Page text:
The software giant issued theafter learning of the problem, but decided to do its standard analysis to check whether the rest of its operating systems were vulnerable. The advisory and software patch for Windows NT are the result of the five-week process, said Stephen Toulouse, program manager for Microsoft's security response center.
"The reason we really didn't have an NT fix is because we had to ship the bulletin faster than we normally do," Toulouse said. "We turned around the critical Windows 2000 fix in five or six days. Once we got the Windows 2000 fix out, we resumed our process."
The flaw could allow an attacker to gain total control of an Internet-accessible computer running unpatched versions of the Windows 2000 and NT operating systems, according to the revised advisory posted to Microsoft's site.
Thelast March by using the World Wide Web Distributed Authoring and Version (WebDAV) component of Microsoft's flagship Web server software, Internet Information Services (IIS) Server 5.0.
The vulnerability took the software giant's security group by surprise because a security researcher wasn't the source of information about the problem. Normally, a researcher or hacker who finds a vulnerability will announce the details publicly or to the software's creator. Instead, the attack on the military server was Microsoft's first notice that the flaw existed.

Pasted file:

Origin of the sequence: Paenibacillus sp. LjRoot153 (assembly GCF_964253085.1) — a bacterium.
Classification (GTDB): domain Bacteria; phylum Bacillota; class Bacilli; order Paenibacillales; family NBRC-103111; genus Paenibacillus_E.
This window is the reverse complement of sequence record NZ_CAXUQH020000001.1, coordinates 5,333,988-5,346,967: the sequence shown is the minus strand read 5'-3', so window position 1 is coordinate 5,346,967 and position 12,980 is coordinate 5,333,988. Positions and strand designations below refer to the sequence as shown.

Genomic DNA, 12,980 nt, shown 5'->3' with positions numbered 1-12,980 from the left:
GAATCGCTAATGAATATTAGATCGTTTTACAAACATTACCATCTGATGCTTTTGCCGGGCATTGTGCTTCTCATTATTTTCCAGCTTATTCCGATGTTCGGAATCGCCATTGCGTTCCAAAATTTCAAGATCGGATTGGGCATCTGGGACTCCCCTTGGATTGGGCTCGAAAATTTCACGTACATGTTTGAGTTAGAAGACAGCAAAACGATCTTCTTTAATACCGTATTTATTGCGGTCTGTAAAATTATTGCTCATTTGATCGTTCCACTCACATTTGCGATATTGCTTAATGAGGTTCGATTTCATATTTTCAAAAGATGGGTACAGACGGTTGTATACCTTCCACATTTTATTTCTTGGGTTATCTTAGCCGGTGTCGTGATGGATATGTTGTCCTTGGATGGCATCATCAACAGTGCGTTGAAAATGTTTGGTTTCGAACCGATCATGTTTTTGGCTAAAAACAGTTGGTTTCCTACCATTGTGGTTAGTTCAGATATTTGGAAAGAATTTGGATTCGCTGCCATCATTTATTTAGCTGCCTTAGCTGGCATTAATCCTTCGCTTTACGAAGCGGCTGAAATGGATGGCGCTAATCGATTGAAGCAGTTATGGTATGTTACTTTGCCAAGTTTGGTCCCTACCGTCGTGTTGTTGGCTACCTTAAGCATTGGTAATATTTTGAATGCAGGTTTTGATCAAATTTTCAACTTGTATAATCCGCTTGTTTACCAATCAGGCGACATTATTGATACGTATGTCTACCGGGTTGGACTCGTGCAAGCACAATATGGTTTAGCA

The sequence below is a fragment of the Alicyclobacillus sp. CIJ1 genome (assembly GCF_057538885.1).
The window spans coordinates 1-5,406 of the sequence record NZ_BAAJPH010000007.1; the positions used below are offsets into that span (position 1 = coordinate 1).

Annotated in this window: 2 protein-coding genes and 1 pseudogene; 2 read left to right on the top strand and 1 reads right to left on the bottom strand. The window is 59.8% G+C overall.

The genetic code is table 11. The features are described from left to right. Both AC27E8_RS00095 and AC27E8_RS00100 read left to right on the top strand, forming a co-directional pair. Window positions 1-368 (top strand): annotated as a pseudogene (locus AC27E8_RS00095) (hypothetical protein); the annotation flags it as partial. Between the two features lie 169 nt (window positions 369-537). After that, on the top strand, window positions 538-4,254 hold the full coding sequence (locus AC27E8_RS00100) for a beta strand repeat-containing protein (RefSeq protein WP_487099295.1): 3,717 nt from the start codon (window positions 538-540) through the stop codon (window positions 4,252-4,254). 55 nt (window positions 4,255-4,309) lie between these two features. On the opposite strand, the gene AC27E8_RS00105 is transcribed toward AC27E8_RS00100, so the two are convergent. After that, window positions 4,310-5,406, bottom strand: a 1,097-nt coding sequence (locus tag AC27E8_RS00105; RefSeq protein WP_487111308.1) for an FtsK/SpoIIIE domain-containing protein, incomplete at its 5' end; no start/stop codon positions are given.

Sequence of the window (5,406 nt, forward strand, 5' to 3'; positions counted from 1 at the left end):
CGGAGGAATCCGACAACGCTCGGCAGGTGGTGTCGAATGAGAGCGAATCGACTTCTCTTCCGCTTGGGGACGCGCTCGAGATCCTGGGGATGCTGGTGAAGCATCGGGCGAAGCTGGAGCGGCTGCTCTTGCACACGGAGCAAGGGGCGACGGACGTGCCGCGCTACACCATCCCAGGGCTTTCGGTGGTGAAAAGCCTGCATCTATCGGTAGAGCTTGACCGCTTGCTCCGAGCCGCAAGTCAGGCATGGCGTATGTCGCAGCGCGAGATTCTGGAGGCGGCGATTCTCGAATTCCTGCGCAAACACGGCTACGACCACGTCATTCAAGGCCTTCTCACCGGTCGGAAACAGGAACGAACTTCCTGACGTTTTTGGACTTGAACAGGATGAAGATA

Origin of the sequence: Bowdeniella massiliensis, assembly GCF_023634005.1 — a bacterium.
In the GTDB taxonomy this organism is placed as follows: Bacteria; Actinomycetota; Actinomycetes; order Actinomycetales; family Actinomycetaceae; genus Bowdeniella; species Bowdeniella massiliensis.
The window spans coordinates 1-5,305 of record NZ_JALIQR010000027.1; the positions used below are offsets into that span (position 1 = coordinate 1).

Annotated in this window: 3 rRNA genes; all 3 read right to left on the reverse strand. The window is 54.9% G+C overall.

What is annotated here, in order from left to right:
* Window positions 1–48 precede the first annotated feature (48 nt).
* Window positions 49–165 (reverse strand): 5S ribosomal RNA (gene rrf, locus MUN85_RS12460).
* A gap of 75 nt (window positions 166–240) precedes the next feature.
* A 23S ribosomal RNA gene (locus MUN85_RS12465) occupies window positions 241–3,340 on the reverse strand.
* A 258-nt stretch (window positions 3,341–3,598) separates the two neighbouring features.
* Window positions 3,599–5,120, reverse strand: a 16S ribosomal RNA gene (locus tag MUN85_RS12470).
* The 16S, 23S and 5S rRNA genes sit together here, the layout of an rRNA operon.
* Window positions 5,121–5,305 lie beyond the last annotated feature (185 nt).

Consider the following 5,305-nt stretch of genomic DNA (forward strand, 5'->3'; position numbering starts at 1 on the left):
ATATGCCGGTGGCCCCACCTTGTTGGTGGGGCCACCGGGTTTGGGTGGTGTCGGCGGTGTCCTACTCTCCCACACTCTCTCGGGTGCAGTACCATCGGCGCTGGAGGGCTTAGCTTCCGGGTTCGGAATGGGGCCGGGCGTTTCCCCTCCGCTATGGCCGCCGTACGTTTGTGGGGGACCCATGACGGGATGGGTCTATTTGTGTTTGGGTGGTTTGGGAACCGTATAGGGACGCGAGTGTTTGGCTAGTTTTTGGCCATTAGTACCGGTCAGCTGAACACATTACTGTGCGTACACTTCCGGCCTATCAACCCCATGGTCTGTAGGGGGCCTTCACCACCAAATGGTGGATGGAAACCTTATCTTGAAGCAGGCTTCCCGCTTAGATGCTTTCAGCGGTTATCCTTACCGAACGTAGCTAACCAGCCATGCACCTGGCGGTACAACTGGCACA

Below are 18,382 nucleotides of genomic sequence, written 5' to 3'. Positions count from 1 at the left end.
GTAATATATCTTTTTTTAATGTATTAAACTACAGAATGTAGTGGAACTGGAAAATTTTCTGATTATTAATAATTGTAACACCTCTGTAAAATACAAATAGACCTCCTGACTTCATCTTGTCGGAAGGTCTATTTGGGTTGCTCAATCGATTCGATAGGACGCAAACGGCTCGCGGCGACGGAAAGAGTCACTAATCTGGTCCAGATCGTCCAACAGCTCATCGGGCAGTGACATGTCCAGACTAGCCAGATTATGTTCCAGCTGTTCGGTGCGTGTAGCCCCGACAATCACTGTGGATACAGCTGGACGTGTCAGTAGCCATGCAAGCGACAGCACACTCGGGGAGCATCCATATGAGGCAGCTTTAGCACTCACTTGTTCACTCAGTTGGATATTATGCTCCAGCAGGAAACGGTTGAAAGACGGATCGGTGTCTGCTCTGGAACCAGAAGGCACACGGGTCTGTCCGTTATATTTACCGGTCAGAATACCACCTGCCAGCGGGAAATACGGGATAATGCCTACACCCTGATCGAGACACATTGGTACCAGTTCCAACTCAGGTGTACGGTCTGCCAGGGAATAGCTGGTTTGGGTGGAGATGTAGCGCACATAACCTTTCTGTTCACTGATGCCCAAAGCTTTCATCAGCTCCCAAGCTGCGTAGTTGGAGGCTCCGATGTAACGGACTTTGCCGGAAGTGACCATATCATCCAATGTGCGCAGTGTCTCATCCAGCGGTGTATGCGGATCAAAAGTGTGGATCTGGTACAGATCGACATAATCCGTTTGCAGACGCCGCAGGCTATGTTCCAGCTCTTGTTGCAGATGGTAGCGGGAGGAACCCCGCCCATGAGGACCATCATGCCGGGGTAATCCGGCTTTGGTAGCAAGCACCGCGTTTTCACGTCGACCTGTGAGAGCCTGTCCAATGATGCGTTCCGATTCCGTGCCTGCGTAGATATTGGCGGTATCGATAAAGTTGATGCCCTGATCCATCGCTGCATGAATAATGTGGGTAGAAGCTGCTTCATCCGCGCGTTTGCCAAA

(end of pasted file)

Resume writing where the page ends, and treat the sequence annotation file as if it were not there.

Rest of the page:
In , David Litchfield, a security researcher at U.K-based Next-Generation Security Software, stated that the flaw could be exploited using other operating system components, not just WebDAV.
"The problem is much wider in scope than machines running IIS," Litchfield wrote in the paper.
Both Next Generation Security Software and Microsoft recommend that all Windows 2000 and NT users apply the patch. Windows XP and Windows Server 2003 are not affected by the flaw.